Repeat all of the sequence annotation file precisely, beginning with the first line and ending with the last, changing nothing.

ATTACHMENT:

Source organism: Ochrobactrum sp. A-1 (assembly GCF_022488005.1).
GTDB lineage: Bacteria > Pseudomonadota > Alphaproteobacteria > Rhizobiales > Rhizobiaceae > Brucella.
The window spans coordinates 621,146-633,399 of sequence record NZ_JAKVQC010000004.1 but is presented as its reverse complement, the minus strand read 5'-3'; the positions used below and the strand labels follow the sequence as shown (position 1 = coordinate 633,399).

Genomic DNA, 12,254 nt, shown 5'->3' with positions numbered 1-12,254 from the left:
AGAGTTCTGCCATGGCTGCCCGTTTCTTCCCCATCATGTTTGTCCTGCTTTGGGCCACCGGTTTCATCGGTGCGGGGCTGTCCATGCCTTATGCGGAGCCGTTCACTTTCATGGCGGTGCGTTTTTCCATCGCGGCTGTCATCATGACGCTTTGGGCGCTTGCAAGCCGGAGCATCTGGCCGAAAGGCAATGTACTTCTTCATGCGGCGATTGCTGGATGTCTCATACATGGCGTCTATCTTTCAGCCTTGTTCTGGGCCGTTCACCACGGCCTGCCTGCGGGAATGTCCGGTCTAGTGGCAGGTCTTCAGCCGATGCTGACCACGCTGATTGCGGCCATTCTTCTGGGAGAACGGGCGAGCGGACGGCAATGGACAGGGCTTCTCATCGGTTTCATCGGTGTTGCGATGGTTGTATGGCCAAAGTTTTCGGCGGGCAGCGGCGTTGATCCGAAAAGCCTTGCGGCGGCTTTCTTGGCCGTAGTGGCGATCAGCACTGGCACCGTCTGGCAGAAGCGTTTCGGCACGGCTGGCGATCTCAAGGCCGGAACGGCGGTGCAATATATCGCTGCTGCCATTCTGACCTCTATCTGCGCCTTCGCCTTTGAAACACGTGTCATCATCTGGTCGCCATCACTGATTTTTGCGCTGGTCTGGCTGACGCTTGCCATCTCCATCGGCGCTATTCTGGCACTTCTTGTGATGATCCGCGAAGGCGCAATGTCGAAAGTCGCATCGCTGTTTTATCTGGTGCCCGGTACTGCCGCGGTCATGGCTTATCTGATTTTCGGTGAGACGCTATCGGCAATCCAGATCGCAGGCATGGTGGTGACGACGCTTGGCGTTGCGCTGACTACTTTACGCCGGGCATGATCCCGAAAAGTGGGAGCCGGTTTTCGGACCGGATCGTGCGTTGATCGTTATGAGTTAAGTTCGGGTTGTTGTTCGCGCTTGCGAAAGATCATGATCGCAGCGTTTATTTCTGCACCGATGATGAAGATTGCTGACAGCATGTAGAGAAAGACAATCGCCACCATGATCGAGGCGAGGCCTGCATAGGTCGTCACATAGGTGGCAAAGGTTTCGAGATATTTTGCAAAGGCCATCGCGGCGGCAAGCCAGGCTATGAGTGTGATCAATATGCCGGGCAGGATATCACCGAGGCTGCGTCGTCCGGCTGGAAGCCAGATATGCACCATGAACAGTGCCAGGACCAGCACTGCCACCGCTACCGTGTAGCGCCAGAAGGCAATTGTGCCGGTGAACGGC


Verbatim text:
Source organism: Ochrobactrum sp. A-1 (assembly GCF_022488005.1).
GTDB lineage: Bacteria > Pseudomonadota > Alphaproteobacteria > Rhizobiales > Rhizobiaceae > Brucella.
The window spans coordinates 621,146-633,399 of sequence record NZ_JAKVQC010000004.1 but is presented as its reverse complement, the minus strand read 5'-3'; the positions used below and the strand labels follow the sequence as shown (position 1 = coordinate 633,399).

Genomic DNA, 12,254 nt, shown 5'->3' with positions numbered 1-12,254 from the left:
AGAGTTCTGCCATGGCTGCCCGTTTCTTCCCCATCATGTTTGTCCTGCTTTGGGCCACCGGTTTCATCGGTGCGGGGCTGTCCATGCCTTATGCGGAGCCGTTCACTTTCATGGCGGTGCGTTTTTCCATCGCGGCTGTCATCATGACGCTTTGGGCGCTTGCAAGCCGGAGCATCTGGCCGAAAGGCAATGTACTTCTTCATGCGGCGATTGCTGGATGTCTCATACATGGCGTCTATCTTTCAGCCTTGTTCTGGGCCGTTCACCACGGCCTGCCTGCGGGAATGTCCGGTCTAGTGGCAGGTCTTCAGCCGATGCTGACCACGCTGATTGCGGCCATTCTTCTGGGAGAACGGGCGAGCGGACGGCAATGGACAGGGCTTCTCATCGGTTTCATCGGTGTTGCGATGGTTGTATGGCCAAAGTTTTCGGCGGGCAGCGGCGTTGATCCGAAAAGCCTTGCGGCGGCTTTCTTGGCCGTAGTGGCGATCAGCACTGGCACCGTCTGGCAGAAGCGTTTCGGCACGGCTGGCGATCTCAAGGCCGGAACGGCGGTGCAATATATCGCTGCTGCCATTCTGACCTCTATCTGCGCCTTCGCCTTTGAAACACGTGTCATCATCTGGTCGCCATCACTGATTTTTGCGCTGGTCTGGCTGACGCTTGCCATCTCCATCGGCGCTATTCTGGCACTTCTTGTGATGATCCGCGAAGGCGCAATGTCGAAAGTCGCATCGCTGTTTTATCTGGTGCCCGGTACTGCCGCGGTCATGGCTTATCTGATTTTCGGTGAGACGCTATCGGCAATCCAGATCGCAGGCATGGTGGTGACGACGCTTGGCGTTGCGCTGACTACTTTACGCCGGGCATGATCCCGAAAAGTGGGAGCCGGTTTTCGGACCGGATCGTGCGTTGATCGTTATGAGTTAAGTTCGGGTTGTTGTTCGCGCTTGCGAAAGATCATGATCGCAGCGTTTATTTCTGCACCGATGATGAAGATTGCTGACAGCATGTAGAGAAAGACAATCGCCACCATGATCGAGGCGAGGCCTGCATAGGTCGTCACATAGGTGGCAAAGGTTTCGAGATATTTTGCAAAGGCCATCGCGGCGGCAAGCCAGGCTATGAGTGTGATCAATATGCCGGGCAGGATATCACCGAGGCTGCGTCGTCCGGCTGGAAGCCAGATATGCACCATGAACAGTGCCAGGACCAGCACTGCCACCGCTACCGTGTAGCGCCAGAAGGCAATTGTGCCGGTGAACGGC